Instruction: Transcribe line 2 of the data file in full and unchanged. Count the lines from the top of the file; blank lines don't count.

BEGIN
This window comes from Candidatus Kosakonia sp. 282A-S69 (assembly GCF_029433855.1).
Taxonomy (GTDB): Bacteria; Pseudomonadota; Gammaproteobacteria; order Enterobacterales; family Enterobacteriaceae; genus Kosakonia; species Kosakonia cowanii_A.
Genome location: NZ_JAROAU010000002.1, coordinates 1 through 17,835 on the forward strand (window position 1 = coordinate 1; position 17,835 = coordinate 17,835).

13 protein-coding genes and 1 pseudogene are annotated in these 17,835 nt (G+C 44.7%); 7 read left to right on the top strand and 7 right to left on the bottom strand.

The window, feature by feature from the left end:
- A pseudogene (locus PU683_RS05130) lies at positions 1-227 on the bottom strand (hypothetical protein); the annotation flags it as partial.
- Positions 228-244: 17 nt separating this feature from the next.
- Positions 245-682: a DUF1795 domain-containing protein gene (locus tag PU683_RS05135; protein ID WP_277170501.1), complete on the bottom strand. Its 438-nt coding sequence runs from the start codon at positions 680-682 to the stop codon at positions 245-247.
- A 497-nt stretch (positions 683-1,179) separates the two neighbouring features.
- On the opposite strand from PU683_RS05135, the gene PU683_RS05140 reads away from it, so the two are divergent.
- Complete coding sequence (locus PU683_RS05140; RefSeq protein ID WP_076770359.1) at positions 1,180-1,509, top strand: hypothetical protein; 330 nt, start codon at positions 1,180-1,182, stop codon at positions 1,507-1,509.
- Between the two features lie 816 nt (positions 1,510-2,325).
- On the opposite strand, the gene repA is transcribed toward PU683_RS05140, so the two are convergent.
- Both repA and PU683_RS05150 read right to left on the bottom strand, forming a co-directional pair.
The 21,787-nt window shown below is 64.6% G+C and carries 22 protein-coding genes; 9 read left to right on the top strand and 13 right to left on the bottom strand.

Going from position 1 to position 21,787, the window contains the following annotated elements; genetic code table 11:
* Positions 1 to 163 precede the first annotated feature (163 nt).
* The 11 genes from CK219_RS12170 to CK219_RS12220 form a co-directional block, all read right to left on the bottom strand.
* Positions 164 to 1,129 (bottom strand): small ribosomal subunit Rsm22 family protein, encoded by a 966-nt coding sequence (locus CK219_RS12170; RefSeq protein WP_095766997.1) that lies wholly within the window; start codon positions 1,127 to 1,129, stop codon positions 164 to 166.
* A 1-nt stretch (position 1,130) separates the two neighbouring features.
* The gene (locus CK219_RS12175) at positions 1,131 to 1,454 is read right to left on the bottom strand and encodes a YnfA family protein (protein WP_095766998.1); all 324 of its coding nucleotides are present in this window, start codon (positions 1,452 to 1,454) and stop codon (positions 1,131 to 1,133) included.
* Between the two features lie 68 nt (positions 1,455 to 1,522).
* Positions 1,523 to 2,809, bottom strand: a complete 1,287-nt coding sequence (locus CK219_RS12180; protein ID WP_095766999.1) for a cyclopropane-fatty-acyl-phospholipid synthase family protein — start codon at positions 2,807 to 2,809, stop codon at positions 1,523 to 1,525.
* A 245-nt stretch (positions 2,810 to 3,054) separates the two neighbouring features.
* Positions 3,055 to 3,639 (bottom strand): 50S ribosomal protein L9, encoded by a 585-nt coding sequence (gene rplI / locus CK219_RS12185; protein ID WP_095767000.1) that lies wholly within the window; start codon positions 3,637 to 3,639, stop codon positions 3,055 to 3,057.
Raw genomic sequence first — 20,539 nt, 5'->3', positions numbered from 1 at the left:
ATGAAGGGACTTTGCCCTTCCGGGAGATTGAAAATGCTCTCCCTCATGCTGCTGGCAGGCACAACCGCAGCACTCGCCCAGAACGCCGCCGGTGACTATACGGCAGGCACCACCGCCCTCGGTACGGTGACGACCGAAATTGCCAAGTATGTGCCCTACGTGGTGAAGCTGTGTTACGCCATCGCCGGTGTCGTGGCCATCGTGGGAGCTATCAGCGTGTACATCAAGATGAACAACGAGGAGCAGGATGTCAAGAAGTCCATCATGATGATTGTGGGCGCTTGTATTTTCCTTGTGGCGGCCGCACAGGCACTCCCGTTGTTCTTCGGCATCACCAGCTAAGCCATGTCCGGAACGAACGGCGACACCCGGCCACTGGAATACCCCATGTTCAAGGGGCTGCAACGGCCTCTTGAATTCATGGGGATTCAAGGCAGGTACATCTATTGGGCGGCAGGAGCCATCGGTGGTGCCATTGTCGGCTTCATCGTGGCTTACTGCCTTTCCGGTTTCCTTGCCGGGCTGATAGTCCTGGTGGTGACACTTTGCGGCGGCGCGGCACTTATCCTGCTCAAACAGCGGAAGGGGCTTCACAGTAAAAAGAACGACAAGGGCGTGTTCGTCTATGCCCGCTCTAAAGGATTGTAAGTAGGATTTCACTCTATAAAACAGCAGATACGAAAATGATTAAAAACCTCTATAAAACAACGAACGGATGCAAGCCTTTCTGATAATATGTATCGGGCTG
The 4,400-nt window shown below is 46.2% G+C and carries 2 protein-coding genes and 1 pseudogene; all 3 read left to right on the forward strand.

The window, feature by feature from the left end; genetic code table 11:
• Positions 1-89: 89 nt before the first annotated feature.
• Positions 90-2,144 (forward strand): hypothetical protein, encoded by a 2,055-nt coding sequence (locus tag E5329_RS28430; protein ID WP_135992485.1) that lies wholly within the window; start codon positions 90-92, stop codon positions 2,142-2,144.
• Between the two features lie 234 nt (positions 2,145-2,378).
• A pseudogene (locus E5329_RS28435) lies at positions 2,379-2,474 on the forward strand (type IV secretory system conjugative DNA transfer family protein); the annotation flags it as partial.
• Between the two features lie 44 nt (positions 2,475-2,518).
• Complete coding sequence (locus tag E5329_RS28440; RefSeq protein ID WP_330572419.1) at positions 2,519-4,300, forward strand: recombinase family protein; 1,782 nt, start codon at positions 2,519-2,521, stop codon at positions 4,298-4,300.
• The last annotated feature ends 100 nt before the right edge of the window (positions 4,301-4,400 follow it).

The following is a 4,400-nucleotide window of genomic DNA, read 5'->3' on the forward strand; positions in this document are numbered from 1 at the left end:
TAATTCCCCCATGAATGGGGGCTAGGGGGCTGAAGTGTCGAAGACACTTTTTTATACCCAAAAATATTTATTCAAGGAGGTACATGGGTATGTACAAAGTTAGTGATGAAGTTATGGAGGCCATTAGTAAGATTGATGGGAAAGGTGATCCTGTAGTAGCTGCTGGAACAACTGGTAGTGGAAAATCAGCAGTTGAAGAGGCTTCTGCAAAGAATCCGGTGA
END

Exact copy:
Taxonomy (GTDB): Bacteria; Pseudomonadota; Gammaproteobacteria; order Enterobacterales; family Enterobacteriaceae; genus Kosakonia; species Kosakonia cowanii_A.